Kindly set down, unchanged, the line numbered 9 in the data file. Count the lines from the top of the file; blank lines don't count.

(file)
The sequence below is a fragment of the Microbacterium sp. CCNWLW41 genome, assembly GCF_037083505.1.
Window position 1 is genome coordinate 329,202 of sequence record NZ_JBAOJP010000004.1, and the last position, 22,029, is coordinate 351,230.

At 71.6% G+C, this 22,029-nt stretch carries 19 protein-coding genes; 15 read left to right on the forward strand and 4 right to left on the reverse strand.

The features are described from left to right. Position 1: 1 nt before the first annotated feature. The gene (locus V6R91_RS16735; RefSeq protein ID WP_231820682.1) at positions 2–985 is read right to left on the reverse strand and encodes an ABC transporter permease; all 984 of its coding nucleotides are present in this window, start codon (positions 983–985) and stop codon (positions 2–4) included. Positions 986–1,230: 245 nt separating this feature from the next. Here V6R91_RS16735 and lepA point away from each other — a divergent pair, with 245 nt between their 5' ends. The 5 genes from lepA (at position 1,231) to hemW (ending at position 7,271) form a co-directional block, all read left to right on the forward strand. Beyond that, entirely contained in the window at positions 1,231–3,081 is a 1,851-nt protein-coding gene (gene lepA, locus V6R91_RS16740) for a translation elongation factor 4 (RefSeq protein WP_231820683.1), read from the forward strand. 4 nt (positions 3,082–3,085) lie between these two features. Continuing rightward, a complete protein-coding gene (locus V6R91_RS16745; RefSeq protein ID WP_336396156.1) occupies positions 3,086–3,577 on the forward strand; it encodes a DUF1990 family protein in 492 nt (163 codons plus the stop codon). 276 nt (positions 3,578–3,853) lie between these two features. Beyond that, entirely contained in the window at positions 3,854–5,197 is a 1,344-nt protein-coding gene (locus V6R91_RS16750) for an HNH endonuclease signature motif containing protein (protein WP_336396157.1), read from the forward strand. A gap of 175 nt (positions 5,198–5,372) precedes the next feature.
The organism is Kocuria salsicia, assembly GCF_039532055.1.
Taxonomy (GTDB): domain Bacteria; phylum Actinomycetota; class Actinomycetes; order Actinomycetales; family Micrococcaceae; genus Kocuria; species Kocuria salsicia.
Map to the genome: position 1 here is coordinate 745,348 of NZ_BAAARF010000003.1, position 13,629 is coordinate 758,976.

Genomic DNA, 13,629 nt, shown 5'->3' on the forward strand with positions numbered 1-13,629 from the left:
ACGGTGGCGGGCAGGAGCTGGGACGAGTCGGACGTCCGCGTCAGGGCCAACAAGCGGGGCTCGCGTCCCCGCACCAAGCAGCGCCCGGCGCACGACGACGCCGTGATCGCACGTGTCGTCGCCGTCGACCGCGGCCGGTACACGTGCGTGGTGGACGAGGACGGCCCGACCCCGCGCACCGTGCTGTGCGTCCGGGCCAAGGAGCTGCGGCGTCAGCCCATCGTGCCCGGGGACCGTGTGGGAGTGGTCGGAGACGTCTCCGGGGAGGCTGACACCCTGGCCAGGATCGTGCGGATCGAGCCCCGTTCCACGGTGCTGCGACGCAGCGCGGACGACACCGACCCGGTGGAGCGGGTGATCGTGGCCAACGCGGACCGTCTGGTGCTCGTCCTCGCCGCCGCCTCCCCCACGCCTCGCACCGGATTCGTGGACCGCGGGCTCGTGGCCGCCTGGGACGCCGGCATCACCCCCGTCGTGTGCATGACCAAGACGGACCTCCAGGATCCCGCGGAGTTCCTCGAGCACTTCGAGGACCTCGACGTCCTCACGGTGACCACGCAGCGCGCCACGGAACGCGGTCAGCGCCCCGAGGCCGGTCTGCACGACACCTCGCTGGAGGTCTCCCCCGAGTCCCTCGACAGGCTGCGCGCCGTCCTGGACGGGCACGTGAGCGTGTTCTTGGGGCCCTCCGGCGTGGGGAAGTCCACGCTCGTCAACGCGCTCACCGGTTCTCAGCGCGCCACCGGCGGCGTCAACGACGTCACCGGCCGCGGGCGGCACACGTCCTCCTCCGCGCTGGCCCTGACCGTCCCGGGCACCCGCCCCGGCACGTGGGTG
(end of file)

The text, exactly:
ACGGTGGCGGGCAGGAGCTGGGACGAGTCGGACGTCCGCGTCAGGGCCAACAAGCGGGGCTCGCGTCCCCGCACCAAGCAGCGCCCGGCGCACGACGACGCCGTGATCGCACGTGTCGTCGCCGTCGACCGCGGCCGGTACACGTGCGTGGTGGACGAGGACGGCCCGACCCCGCGCACCGTGCTGTGCGTCCGGGCCAAGGAGCTGCGGCGTCAGCCCATCGTGCCCGGGGACCGTGTGGGAGTGGTCGGAGACGTCTCCGGGGAGGCTGACACCCTGGCCAGGATCGTGCGGATCGAGCCCCGTTCCACGGTGCTGCGACGCAGCGCGGACGACACCGACCCGGTGGAGCGGGTGATCGTGGCCAACGCGGACCGTCTGGTGCTCGTCCTCGCCGCCGCCTCCCCCACGCCTCGCACCGGATTCGTGGACCGCGGGCTCGTGGCCGCCTGGGACGCCGGCATCACCCCCGTCGTGTGCATGACCAAGACGGACCTCCAGGATCCCGCGGAGTTCCTCGAGCACTTCGAGGACCTCGACGTCCTCACGGTGACCACGCAGCGCGCCACGGAACGCGGTCAGCGCCCCGAGGCCGGTCTGCACGACACCTCGCTGGAGGTCTCCCCCGAGTCCCTCGACAGGCTGCGCGCCGTCCTGGACGGGCACGTGAGCGTGTTCTTGGGGCCCTCCGGCGTGGGGAAGTCCACGCTCGTCAACGCGCTCACCGGTTCTCAGCGCGCCACCGGCGGCGTCAACGACGTCACCGGCCGCGGGCGGCACACGTCCTCCTCCGCGCTGGCCCTGACCGTCCCGGGCACCCGCCCCGGCACGTGGGTG